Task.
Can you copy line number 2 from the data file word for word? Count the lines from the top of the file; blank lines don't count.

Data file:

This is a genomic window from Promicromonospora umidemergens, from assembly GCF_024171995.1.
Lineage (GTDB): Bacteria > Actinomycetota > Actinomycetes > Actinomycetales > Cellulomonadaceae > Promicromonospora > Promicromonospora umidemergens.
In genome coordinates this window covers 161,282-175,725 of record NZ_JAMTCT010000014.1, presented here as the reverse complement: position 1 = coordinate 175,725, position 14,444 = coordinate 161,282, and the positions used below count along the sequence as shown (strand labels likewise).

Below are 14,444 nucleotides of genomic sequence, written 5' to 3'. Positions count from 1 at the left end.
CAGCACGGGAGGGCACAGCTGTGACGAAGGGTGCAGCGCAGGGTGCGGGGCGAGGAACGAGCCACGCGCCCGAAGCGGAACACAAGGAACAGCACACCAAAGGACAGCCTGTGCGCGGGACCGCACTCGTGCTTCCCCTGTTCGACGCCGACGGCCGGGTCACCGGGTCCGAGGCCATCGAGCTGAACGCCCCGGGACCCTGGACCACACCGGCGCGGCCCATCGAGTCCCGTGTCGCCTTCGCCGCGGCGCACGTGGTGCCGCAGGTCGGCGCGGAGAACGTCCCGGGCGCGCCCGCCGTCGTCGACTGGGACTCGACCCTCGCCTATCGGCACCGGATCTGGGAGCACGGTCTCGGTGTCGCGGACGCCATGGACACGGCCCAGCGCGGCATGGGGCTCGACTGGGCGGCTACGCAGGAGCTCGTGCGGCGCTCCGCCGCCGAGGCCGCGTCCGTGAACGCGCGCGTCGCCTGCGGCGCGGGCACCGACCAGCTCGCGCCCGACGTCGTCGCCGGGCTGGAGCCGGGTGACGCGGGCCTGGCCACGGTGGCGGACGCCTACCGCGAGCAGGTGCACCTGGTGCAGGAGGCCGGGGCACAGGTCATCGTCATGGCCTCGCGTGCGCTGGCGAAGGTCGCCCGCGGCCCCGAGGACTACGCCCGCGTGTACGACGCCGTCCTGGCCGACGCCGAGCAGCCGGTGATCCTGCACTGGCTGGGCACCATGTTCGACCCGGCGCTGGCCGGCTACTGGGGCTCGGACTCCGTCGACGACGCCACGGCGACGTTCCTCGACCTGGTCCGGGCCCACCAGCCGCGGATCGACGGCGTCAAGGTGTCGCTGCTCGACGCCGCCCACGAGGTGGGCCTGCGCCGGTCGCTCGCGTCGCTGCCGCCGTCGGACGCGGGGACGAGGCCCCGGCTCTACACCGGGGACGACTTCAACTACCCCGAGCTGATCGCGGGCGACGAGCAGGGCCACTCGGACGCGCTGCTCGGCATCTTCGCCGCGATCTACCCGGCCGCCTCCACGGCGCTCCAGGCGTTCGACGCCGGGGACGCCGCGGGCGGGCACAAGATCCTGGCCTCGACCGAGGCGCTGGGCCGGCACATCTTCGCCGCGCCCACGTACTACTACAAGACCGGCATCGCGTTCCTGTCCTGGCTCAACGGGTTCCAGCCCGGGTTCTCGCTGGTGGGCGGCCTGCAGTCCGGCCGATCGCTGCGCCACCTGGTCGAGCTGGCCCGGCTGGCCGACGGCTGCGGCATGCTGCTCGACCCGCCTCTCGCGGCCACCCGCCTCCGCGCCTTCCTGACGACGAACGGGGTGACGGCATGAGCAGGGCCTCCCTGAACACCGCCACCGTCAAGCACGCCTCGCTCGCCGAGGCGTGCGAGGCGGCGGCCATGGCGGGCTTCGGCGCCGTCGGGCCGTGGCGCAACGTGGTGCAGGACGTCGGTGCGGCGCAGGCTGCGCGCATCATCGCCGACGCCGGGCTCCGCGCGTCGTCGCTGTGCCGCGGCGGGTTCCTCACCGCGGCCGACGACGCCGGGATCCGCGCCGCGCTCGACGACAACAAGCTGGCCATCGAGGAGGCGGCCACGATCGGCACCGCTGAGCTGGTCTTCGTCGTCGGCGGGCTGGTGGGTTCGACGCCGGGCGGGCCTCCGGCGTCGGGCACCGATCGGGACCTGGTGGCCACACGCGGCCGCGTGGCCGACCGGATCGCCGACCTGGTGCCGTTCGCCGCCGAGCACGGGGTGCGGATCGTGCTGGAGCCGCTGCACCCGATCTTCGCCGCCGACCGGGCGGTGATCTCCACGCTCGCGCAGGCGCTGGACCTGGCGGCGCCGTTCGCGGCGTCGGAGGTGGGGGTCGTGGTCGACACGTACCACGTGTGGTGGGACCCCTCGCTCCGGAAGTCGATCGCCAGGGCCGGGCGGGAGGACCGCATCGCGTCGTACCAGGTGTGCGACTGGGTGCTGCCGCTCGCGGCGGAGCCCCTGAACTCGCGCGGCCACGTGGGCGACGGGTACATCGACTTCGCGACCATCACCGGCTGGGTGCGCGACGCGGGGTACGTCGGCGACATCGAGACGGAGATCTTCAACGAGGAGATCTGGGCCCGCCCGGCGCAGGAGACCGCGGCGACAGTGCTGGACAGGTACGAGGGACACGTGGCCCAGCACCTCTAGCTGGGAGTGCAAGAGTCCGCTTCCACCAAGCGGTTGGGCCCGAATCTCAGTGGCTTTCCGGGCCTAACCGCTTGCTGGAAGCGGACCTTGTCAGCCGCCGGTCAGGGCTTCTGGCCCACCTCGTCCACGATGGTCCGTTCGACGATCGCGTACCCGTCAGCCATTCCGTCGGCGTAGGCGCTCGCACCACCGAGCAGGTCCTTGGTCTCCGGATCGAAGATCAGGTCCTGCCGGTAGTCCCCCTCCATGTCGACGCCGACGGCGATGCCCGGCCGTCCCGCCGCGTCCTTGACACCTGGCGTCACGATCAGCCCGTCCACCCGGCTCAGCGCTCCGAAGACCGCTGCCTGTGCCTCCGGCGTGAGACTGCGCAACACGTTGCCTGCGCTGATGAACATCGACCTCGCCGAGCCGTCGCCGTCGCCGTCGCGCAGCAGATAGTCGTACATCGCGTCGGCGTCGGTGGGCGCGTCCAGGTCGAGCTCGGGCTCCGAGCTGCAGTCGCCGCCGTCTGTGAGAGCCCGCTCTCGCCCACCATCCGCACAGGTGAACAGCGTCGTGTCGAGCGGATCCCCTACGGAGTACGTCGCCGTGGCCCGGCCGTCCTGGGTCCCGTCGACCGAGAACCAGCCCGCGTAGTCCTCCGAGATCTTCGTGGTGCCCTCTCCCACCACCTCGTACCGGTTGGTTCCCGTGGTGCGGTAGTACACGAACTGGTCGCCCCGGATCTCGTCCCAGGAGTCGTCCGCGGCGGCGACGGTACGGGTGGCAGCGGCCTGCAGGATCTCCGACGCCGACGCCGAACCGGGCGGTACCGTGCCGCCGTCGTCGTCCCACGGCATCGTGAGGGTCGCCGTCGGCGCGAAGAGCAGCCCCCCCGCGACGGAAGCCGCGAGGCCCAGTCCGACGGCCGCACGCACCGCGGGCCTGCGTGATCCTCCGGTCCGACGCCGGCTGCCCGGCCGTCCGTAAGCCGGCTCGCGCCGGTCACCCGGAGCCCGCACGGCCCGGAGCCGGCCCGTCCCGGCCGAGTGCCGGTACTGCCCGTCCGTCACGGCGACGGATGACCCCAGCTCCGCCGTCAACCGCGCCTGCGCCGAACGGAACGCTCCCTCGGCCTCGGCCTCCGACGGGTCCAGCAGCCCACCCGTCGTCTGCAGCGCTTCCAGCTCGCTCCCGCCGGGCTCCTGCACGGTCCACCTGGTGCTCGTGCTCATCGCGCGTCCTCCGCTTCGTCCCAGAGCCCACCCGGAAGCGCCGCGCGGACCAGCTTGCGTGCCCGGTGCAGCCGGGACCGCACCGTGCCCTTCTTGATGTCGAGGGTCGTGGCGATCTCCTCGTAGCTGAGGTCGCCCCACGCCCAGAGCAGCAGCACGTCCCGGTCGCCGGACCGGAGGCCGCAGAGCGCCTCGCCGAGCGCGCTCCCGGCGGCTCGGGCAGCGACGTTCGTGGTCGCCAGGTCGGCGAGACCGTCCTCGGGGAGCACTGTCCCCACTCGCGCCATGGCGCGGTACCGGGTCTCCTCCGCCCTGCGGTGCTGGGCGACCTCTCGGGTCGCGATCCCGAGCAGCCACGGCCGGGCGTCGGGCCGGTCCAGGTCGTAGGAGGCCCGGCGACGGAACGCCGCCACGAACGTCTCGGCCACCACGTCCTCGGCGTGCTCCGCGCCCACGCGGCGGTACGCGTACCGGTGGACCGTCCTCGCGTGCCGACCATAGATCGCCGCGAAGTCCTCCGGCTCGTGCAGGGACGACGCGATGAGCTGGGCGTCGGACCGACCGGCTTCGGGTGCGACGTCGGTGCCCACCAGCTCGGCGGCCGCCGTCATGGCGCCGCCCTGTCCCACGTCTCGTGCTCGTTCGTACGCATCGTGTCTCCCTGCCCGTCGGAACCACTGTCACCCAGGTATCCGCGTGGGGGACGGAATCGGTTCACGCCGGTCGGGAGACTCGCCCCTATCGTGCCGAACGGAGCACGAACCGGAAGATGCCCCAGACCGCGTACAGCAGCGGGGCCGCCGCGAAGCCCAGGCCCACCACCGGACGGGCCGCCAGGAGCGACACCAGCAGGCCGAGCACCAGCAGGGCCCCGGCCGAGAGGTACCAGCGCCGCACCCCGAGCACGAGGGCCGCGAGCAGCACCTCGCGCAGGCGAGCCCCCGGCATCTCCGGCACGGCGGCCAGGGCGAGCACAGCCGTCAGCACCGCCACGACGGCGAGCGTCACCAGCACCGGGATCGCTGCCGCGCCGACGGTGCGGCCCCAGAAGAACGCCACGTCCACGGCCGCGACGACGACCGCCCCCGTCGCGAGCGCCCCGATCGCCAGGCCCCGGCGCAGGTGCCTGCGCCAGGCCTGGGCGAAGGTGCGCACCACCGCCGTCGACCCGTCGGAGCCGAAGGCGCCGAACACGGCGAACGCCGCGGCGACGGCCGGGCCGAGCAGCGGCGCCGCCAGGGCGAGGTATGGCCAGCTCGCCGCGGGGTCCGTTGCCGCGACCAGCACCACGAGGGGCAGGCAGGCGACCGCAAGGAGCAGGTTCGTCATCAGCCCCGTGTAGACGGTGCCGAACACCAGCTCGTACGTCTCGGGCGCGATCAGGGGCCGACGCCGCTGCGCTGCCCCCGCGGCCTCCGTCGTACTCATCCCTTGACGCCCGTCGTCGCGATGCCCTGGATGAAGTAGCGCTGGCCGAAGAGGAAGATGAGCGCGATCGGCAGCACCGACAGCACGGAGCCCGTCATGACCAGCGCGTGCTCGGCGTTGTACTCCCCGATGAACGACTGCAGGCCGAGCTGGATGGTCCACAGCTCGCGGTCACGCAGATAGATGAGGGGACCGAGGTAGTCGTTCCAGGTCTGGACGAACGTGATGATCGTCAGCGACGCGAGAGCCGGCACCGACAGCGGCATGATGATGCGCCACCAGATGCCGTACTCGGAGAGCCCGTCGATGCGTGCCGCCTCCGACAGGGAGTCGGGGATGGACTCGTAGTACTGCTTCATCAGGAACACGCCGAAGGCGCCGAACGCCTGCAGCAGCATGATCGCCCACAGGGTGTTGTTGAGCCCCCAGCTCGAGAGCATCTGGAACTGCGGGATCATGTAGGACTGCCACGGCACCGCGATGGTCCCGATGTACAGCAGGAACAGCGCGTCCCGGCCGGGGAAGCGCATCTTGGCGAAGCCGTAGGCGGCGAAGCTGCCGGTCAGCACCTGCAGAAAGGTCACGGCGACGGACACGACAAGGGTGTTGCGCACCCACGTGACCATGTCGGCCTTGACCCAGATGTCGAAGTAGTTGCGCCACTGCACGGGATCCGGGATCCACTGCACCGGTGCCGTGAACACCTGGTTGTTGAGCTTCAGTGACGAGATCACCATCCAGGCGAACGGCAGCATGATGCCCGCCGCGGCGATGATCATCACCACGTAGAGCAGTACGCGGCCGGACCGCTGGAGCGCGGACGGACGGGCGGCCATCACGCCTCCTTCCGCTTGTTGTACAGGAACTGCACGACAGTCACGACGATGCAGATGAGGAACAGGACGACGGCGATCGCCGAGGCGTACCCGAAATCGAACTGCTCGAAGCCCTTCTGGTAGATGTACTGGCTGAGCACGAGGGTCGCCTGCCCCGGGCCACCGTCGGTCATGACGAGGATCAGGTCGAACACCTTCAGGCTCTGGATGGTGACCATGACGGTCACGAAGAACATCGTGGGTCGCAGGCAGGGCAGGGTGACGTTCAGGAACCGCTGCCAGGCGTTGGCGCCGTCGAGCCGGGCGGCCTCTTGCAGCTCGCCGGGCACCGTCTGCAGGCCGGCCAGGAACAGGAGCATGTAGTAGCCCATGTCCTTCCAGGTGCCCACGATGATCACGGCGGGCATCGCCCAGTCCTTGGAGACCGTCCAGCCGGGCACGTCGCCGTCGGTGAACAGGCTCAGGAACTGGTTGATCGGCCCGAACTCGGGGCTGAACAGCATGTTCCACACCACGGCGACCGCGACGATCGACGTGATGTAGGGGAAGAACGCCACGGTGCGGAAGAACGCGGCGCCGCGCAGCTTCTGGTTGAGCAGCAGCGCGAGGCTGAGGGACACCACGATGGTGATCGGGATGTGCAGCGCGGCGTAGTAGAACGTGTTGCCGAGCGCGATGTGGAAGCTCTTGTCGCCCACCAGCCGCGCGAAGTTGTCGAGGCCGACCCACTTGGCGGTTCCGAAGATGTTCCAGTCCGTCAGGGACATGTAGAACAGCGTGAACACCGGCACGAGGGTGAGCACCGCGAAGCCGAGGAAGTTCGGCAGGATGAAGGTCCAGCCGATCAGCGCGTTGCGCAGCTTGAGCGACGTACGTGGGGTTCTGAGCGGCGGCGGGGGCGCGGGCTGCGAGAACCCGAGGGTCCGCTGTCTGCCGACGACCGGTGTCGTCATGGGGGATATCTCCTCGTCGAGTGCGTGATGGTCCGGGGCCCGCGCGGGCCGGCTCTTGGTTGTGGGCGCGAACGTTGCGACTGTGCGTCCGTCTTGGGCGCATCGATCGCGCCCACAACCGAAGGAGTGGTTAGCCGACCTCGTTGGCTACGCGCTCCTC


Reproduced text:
Lineage (GTDB): Bacteria > Actinomycetota > Actinomycetes > Actinomycetales > Cellulomonadaceae > Promicromonospora > Promicromonospora umidemergens.